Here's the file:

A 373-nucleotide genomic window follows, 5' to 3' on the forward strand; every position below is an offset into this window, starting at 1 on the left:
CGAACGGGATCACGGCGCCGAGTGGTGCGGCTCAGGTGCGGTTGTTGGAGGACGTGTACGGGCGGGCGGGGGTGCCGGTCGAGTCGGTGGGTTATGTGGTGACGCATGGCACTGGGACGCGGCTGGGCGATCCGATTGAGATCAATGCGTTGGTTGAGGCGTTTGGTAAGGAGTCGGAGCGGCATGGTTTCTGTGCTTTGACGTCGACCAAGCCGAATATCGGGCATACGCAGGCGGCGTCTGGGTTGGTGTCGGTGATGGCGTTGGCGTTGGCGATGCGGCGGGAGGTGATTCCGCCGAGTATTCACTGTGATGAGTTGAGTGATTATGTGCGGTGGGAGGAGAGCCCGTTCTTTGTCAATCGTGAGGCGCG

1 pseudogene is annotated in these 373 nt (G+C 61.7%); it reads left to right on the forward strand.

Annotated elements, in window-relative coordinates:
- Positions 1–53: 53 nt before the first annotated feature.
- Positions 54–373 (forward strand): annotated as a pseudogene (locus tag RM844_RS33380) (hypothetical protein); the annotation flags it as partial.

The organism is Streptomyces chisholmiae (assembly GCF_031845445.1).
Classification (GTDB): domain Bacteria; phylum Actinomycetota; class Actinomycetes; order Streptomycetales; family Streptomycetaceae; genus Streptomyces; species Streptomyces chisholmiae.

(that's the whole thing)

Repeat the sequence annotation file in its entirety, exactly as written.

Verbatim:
A 373-nucleotide genomic window follows, 5' to 3' on the forward strand; every position below is an offset into this window, starting at 1 on the left:
CGAACGGGATCACGGCGCCGAGTGGTGCGGCTCAGGTGCGGTTGTTGGAGGACGTGTACGGGCGGGCGGGGGTGCCGGTCGAGTCGGTGGGTTATGTGGTGACGCATGGCACTGGGACGCGGCTGGGCGATCCGATTGAGATCAATGCGTTGGTTGAGGCGTTTGGTAAGGAGTCGGAGCGGCATGGTTTCTGTGCTTTGACGTCGACCAAGCCGAATATCGGGCATACGCAGGCGGCGTCTGGGTTGGTGTCGGTGATGGCGTTGGCGTTGGCGATGCGGCGGGAGGTGATTCCGCCGAGTATTCACTGTGATGAGTTGAGTGATTATGTGCGGTGGGAGGAGAGCCCGTTCTTTGTCAATCGTGAGGCGCG

1 pseudogene is annotated in these 373 nt (G+C 61.7%); it reads left to right on the forward strand.

Annotated elements, in window-relative coordinates:
- Positions 1–53: 53 nt before the first annotated feature.
- Positions 54–373 (forward strand): annotated as a pseudogene (locus tag RM844_RS33380) (hypothetical protein); the annotation flags it as partial.

The organism is Streptomyces chisholmiae (assembly GCF_031845445.1).
Classification (GTDB): domain Bacteria; phylum Actinomycetota; class Actinomycetes; order Streptomycetales; family Streptomycetaceae; genus Streptomyces; species Streptomyces chisholmiae.